In the 20th century, General Motors outcompeted Ford.
Ford was the early innovator, but GM was able to improve on Ford’s achievements to become dominant.
The same dynamic is now playing out between GM and Tesla, with electric cars and autonomous vehicles.
About a century ago, give or take a decade, the Ford Motor Company was the American carmaker. Its Model T was the first successful vehicle for everybody, and its founder, Henry Ford, was the greatest businessman in history, warts and all.
At the time, General Motors was a disorganized cluster of brands, while Ford was cranking away. That all changed when Alfred Sloan took over as GM’s President in the 1920s. He restructured GM to be what we now recognize as the first professionally managed global conglomerate, the model of the modern corporation.
GM’s brands became a strength as the company was able to market a car to customers of “every purse and purpose.” The philosophy contrasted with Ford’s, which was to sell you any car you wanted, as long as it was a black Model T.
Sloan’s ideas and execution fit perfectly with the arrival of post-war American consumer culture. Ford obviously didn’t vanish, but it was relegated to number-two status as GM took control of half the auto market at its peak in the 1950s.
Tesla arrives on the scene
In the ensuing decades, as the US market changed and became more competitive, a lot of GM hatred emerged. When the company finally had to be bailed out by the government and entered bankruptcy in 2009, there was a barely-disguised sense of glee in some quarters. GM was an evil empire, and its merciless ways had finally caught up with it.
Interestingly, as GM was entering Chapter 11, Tesla was barely escaping its own insolvency. A few years later, it would launch its Model S sedan, with clear evocations of the Model T in the name. And in 2010, both GM and Tesla would stage IPOs.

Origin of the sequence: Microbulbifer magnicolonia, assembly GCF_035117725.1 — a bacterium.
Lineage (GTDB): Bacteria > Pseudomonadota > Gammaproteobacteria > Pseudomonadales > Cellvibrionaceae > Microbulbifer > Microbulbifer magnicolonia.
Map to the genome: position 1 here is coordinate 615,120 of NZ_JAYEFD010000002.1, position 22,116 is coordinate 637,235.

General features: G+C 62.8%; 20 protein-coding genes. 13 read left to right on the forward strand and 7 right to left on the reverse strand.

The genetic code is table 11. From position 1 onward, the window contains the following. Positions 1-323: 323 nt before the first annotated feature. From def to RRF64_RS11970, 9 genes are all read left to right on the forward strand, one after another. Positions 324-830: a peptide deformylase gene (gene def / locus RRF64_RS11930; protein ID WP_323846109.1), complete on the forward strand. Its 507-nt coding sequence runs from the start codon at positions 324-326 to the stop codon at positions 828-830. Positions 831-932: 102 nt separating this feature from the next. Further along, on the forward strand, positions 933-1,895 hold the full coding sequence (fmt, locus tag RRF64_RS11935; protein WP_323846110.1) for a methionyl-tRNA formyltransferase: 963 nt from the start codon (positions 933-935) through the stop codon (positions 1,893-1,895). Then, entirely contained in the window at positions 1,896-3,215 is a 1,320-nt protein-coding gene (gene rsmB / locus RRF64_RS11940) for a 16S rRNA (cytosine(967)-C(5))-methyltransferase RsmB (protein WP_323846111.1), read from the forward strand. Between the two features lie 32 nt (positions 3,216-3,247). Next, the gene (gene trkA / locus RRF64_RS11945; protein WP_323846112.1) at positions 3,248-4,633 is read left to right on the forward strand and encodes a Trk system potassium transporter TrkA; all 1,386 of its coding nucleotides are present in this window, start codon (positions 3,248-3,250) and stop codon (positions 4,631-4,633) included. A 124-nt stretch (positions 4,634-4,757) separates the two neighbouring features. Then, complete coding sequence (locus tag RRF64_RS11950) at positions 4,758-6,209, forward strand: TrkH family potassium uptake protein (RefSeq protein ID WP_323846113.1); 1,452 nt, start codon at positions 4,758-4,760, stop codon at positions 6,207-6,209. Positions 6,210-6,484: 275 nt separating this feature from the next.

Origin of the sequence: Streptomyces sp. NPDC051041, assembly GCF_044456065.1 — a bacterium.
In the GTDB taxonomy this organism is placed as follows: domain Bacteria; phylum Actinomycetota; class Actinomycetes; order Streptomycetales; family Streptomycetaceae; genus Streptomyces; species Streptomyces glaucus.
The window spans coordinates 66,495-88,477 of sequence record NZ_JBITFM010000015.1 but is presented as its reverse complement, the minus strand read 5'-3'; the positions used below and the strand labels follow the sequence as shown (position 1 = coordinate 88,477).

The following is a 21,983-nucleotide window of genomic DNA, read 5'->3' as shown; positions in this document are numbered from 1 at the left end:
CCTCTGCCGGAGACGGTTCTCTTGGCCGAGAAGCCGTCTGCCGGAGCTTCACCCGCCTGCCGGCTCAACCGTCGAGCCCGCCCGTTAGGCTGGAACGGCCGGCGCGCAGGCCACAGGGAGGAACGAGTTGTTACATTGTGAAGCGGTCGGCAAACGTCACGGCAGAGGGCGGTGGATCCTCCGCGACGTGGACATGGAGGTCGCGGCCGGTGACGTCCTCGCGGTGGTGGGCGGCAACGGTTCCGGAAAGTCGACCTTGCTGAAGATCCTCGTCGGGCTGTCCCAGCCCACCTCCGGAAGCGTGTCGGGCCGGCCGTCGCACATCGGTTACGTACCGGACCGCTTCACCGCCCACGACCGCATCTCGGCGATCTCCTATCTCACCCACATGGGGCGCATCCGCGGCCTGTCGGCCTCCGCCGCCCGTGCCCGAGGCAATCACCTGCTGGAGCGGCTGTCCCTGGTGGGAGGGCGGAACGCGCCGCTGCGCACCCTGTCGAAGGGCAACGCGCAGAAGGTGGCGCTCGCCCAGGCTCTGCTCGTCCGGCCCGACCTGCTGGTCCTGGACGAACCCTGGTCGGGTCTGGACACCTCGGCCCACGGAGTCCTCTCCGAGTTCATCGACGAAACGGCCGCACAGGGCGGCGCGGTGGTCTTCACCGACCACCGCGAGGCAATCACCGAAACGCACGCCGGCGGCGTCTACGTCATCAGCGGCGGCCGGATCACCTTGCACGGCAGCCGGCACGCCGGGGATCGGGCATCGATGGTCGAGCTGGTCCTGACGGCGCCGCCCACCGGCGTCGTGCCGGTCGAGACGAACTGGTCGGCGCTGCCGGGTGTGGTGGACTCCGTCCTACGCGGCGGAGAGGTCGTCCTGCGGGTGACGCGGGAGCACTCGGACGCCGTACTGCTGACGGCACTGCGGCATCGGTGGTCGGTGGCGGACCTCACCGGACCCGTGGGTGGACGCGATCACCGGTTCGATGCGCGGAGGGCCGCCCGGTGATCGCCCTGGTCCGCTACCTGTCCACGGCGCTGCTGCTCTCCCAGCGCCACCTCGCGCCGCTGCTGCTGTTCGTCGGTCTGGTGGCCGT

Tesla’s stock is up over 1,000%, while GM is up … 34%, with much of that coming in the past year after a long period when shares went nowhere.
Tesla looks like the big winner, while GM looks like the also-ran, and that’s the narrative that Tesla fans and devotees of “disruption” have seized upon. Gene Munster, a former analyst-turned-venture capitalist, has argued that Tesla could capture 65% of the US market, selling 11 million vehicle annually.
That’s a nonsensical overstatement, but it summarizes the crazed enthusiasm around Tesla’s prospects.
Naturally, it overlooks competition — and conveniently, too, because if Tesla gets bigger, it will have to compete more broadly in the US car market, where competition is brutal. GM is the biggest player in the market, and it has just a 20% share.
Tesla takes on all the risk, but doesn’t get all the rewards
Tesla hasn’t faced any meaningful competition yet because nobody has wanted to invest the money in electric vehicles when they make up only 1% of the global market. But as Tesla has …read more
Source:: Businessinsider – Tech